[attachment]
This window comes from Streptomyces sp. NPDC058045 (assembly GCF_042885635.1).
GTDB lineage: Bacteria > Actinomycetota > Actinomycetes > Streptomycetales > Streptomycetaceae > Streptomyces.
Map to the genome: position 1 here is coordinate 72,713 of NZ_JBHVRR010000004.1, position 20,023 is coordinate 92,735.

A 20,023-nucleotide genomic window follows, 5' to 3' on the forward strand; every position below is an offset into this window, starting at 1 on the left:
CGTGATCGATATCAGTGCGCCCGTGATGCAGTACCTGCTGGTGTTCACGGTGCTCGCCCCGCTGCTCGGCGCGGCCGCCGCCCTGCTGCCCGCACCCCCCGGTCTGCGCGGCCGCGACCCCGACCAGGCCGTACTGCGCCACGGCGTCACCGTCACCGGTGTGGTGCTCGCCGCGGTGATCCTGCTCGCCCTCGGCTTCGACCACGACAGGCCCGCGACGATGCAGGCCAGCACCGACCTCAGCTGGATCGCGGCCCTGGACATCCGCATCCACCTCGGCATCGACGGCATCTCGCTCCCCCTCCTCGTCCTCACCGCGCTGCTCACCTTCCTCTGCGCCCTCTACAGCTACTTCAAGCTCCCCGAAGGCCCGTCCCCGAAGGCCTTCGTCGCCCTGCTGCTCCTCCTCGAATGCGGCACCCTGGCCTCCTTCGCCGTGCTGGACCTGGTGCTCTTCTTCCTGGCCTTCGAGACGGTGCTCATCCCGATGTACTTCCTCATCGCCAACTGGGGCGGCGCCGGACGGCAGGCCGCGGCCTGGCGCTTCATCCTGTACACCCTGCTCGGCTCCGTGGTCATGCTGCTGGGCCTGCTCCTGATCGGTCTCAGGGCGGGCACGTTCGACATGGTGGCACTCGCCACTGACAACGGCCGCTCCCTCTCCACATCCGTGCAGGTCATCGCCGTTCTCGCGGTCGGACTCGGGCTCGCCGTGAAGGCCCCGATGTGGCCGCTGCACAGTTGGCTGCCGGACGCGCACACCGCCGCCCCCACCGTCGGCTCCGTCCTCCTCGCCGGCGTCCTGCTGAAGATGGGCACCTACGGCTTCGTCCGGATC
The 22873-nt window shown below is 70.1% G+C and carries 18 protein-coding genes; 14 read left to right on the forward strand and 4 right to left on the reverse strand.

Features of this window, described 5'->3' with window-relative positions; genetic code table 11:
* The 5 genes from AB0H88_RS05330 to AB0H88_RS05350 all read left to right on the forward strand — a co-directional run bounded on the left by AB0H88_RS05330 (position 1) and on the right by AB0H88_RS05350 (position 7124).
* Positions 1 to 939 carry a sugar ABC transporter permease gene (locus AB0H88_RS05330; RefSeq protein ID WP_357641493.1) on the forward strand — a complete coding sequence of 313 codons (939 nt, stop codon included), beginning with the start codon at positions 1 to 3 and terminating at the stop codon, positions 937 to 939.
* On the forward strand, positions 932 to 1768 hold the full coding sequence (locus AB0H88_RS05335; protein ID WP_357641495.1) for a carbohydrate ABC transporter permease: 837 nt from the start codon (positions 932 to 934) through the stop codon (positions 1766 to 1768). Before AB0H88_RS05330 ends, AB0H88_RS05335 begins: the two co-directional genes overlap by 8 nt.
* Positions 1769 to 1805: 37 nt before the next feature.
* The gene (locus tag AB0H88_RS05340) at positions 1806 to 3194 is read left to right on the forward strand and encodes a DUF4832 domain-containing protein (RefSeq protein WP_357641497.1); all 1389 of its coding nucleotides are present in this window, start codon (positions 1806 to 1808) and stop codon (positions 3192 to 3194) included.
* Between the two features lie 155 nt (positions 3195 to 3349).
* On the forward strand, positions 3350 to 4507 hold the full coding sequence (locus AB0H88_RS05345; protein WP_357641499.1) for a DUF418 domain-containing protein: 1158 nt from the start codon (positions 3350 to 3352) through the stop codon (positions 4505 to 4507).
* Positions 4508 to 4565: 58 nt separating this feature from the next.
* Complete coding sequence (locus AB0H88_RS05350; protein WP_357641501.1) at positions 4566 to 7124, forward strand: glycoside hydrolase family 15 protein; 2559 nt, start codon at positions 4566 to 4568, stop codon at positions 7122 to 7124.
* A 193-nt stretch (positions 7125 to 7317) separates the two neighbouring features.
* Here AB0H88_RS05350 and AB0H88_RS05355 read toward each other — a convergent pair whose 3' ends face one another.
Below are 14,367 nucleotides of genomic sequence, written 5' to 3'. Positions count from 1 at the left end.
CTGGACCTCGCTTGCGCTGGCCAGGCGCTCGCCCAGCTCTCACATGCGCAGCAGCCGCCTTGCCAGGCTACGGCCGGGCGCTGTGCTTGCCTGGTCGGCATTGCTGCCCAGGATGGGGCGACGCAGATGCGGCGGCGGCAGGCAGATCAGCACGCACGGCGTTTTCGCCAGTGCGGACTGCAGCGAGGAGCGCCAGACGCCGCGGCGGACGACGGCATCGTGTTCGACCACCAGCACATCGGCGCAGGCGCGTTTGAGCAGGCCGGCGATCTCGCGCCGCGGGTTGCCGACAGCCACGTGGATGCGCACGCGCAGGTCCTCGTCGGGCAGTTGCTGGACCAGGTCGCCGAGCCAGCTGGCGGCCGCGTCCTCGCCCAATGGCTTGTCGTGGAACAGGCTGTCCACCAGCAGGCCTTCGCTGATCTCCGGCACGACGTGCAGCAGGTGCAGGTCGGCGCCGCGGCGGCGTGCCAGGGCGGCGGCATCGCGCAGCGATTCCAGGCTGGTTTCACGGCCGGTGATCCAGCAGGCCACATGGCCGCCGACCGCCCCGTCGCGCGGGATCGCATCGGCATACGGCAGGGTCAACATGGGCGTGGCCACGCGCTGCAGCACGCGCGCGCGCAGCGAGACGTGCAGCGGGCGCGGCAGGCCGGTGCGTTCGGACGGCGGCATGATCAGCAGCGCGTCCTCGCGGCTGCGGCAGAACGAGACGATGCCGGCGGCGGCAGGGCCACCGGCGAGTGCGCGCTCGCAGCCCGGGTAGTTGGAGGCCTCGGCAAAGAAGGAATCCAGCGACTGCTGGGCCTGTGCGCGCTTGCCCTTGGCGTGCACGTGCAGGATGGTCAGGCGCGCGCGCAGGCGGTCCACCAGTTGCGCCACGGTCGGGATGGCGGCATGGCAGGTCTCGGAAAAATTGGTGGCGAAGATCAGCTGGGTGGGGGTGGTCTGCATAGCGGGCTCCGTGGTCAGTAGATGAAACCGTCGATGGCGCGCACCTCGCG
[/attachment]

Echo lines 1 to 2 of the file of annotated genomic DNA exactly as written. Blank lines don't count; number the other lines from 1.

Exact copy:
This window comes from Streptomyces sp. NPDC058045 (assembly GCF_042885635.1).
GTDB lineage: Bacteria > Actinomycetota > Actinomycetes > Streptomycetales > Streptomycetaceae > Streptomyces.